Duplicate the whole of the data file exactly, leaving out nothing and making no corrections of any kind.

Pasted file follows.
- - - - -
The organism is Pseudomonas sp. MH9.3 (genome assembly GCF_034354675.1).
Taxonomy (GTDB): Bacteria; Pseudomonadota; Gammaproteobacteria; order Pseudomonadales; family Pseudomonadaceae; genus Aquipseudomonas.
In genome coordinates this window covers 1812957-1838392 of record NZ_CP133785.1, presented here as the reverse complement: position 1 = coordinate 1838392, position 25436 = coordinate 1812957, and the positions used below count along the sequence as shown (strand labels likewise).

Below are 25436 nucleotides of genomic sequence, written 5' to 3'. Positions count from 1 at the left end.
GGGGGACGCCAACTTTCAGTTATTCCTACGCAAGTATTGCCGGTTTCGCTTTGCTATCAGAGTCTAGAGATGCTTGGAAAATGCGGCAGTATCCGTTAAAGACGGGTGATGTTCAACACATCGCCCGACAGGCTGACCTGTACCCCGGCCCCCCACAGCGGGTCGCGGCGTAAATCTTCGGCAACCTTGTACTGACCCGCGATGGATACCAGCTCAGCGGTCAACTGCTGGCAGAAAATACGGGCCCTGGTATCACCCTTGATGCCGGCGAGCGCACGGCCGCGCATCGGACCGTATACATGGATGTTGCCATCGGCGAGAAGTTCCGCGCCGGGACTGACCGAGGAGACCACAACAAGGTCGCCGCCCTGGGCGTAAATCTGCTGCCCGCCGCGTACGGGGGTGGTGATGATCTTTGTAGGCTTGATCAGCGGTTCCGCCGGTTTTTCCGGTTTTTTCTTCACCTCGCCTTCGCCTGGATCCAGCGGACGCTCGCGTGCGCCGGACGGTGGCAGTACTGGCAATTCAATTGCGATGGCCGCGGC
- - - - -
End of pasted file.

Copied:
The organism is Pseudomonas sp. MH9.3 (genome assembly GCF_034354675.1).
Taxonomy (GTDB): Bacteria; Pseudomonadota; Gammaproteobacteria; order Pseudomonadales; family Pseudomonadaceae; genus Aquipseudomonas.
In genome coordinates this window covers 1812957-1838392 of record NZ_CP133785.1, presented here as the reverse complement: position 1 = coordinate 1838392, position 25436 = coordinate 1812957, and the positions used below count along the sequence as shown (strand labels likewise).

Below are 25436 nucleotides of genomic sequence, written 5' to 3'. Positions count from 1 at the left end.
GGGGGACGCCAACTTTCAGTTATTCCTACGCAAGTATTGCCGGTTTCGCTTTGCTATCAGAGTCTAGAGATGCTTGGAAAATGCGGCAGTATCCGTTAAAGACGGGTGATGTTCAACACATCGCCCGACAGGCTGACCTGTACCCCGGCCCCCCACAGCGGGTCGCGGCGTAAATCTTCGGCAACCTTGTACTGACCCGCGATGGATACCAGCTCAGCGGTCAACTGCTGGCAGAAAATACGGGCCCTGGTATCACCCTTGATGCCGGCGAGCGCACGGCCGCGCATCGGACCGTATACATGGATGTTGCCATCGGCGAGAAGTTCCGCGCCGGGACTGACCGAGGAGACCACAACAAGGTCGCCGCCCTGGGCGTAAATCTGCTGCCCGCCGCGTACGGGGGTGGTGATGATCTTTGTAGGCTTGATCAGCGGTTCCGCCGGTTTTTCCGGTTTTTTCTTCACCTCGCCTTCGCCTGGATCCAGCGGACGCTCGCGTGCGCCGGACGGTGGCAGTACTGGCAATTCAATTGCGATGGCCGCGGC